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The magic of touch

magic touch ipad

While the iPad is not the first large screen touch device to hit the market, it has brought the technology into mainstream focus.  So does touch on a large device beat out a mouse and keyboard or is it just a passing fad?

I’ve spent time recently using a touchscreen equipped Dell E6400 ATG running Windows 7.  I was initially unsure of how much use I would really get out of touch on Windows 7, especially since the ATG’s screen is resistive rather than capacitive.  This means it lacks multi-touch support but does allow on-screen typing, clicking and scroll bar pulling.

The ATG has a useful 14 inch screen, so I setup Windows to enlarge all of the key touchable elements such as the taskbar, general text and scroll bars.  The scroll bars are now the width of a finger and the primary interface elements have effectively been supersized.

As I started reaching out to launch programs, navigate the web and perform general Windows operations, the experience became completely natural.  The ATG was resting on lap like a regular laptop and I was simply driving the computer with my fingers instead of using a mouse.

I expected my arms to tire after a while, but they stayed in good shape because they were able to rest on the ATG’s keyboard surface when I was reading a page.

The Windows 7 virtual keyboard can be expanded to produce very large keys so casual typing also becomes easy.  The physical keyboard and trackpad always remained available in case I wanted to do something more serious like writing this article.  In fact this article is a case in point.  I’m writing it using the physical keyboard and whacking the screen when I want to navigate to different points within the article to do some editing.

What I’m describing here is not a device in competition with the iPad, but rather an example of how touch works well in different ways on different platforms.

My Windows 7 experience has tangibly improved since the arrival of the ATG and its touchscreen.  I’ve recently caught myself reaching out with my hand to the screen of my other computers on several occasions now and it’s because interacting with the screen using touch just seems so natural.  On the ATG’s Windows 7 platform, it still makes sense to use the physical keyboard and trackpad in certain scenarios.  That’s because Windows 7 works best when you have both input methods available.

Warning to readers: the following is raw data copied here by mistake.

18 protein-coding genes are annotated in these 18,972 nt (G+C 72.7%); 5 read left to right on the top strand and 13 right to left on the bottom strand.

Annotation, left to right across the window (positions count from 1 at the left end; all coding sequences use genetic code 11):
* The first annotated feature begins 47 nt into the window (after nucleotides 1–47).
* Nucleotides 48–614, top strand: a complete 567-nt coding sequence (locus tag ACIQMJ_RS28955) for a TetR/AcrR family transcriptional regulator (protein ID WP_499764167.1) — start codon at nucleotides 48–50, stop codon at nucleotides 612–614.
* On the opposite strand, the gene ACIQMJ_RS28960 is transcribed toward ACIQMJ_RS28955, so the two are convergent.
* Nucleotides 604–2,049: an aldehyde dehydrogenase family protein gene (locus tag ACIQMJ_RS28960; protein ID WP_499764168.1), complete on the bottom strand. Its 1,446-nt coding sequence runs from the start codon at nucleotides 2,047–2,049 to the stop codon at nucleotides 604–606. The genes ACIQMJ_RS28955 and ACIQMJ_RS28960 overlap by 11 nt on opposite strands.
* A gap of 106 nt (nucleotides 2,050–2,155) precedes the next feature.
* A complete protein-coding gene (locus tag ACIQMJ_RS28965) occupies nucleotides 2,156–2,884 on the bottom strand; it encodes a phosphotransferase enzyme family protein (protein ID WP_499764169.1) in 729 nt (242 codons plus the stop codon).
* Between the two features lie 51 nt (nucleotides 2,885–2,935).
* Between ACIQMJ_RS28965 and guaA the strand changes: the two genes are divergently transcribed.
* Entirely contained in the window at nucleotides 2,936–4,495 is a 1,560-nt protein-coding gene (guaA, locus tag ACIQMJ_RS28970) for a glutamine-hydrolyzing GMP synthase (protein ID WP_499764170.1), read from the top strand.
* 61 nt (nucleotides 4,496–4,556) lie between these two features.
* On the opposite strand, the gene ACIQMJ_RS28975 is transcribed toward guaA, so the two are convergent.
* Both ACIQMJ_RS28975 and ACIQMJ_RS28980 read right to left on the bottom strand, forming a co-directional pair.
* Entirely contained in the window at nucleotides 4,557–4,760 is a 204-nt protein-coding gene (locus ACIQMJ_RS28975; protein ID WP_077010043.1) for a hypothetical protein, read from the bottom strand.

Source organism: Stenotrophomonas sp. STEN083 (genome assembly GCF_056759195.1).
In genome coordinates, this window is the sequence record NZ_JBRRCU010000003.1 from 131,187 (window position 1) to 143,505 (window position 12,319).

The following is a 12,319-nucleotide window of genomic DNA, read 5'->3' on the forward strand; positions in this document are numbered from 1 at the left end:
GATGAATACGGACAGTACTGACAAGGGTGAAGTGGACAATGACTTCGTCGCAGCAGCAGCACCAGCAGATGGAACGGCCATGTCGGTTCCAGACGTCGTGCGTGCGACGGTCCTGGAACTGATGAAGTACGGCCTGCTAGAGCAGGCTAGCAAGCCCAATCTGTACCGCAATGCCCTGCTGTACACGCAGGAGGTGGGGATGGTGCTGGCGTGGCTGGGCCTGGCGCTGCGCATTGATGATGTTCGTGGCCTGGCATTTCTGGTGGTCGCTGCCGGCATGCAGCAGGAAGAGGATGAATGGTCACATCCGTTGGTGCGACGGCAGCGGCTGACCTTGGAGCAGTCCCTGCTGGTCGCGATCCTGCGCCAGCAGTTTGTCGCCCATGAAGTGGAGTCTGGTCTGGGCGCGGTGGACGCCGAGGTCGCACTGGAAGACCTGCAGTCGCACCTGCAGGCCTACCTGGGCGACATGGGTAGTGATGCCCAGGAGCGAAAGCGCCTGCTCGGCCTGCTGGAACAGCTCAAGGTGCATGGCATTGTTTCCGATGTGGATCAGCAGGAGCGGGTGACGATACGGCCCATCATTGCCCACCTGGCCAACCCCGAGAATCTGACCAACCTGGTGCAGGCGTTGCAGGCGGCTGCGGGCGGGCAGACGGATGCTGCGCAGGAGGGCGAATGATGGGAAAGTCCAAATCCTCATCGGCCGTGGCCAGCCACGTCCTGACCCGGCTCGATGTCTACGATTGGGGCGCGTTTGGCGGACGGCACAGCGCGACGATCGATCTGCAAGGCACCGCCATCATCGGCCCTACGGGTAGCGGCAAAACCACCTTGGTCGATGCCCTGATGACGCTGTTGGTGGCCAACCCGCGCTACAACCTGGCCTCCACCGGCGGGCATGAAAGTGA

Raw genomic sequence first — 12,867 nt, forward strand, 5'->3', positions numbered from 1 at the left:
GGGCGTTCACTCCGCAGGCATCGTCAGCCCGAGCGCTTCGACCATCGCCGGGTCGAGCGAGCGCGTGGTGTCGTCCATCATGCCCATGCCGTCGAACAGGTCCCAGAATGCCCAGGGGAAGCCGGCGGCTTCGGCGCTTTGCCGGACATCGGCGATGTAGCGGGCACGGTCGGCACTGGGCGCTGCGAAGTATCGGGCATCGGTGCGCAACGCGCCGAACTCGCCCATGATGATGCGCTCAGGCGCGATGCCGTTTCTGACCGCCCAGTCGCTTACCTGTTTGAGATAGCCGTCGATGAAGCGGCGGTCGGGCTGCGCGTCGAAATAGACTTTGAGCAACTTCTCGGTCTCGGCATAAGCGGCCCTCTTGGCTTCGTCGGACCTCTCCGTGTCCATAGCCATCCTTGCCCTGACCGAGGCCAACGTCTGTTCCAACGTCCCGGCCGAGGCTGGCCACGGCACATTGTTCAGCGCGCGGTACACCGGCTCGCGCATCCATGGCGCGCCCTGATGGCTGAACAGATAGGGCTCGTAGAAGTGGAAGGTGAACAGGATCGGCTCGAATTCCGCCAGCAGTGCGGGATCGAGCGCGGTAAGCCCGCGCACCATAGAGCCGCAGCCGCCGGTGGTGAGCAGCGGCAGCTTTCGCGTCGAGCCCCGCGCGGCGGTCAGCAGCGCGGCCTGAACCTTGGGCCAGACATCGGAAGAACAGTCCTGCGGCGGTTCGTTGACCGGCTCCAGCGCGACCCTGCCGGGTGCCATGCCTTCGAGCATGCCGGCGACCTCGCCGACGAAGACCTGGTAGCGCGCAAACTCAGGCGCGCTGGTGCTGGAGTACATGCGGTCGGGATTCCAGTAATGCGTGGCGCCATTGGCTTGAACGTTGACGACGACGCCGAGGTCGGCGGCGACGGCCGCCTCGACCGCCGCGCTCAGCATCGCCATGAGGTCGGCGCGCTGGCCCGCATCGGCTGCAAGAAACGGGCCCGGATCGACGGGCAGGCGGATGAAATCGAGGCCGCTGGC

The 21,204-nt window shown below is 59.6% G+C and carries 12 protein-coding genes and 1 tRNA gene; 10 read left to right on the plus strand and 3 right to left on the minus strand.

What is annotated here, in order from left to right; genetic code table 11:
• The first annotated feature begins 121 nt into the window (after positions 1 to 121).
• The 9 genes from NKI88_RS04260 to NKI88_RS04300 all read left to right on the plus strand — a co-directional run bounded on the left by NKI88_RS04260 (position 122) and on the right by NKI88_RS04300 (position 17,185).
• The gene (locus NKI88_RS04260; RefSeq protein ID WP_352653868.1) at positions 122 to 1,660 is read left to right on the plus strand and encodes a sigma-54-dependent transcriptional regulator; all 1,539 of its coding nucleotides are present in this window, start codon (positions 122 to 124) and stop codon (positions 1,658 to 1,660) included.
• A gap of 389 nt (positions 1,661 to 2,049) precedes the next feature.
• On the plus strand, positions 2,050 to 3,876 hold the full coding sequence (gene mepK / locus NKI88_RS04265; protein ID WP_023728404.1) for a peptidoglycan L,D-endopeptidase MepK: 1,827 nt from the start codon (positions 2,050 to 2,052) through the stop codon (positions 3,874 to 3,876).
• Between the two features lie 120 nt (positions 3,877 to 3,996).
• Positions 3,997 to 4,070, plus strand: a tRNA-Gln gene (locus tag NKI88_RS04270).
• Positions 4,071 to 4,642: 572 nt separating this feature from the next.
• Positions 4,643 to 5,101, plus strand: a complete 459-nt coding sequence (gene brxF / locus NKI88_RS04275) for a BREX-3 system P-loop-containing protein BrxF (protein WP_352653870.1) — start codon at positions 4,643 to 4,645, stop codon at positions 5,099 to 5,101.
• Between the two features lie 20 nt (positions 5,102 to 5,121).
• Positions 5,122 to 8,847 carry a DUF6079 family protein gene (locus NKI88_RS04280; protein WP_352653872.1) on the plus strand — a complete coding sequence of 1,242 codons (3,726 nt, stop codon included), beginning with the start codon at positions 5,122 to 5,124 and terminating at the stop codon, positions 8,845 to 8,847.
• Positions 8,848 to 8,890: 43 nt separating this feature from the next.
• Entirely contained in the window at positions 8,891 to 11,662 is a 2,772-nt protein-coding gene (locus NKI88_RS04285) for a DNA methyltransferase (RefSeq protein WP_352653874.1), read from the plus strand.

The iPad on the other hand is completely touch optimized, which is not necessarily a better or worse model but an example of how using only touch can work well for certain use cases.

What it comes down to is that touch is all about the software implementation.  The software implementation on the iPad is superb.  The ability to setup Windows 7 to be touch friendly makes the experience on the ATG faster than using a trackpad in most scenarios.  It would be even further enhanced by the addition of a capacitive touchscreen, but the ATG ships with a resistive one as its more resilient technology sits better with the laptop’s all-terrain ethos.

It seems pretty clear that touch is set to become an ever-increasing part of everyday computing.  Following my experiences with the iPad and Dell ATG, I welcome that with outstretched arms.

Neil Berman


Apr 7, 2010 - Posted by | Analysis, Apple, Computing, Hardware, Software | , , , , , , , , , ,

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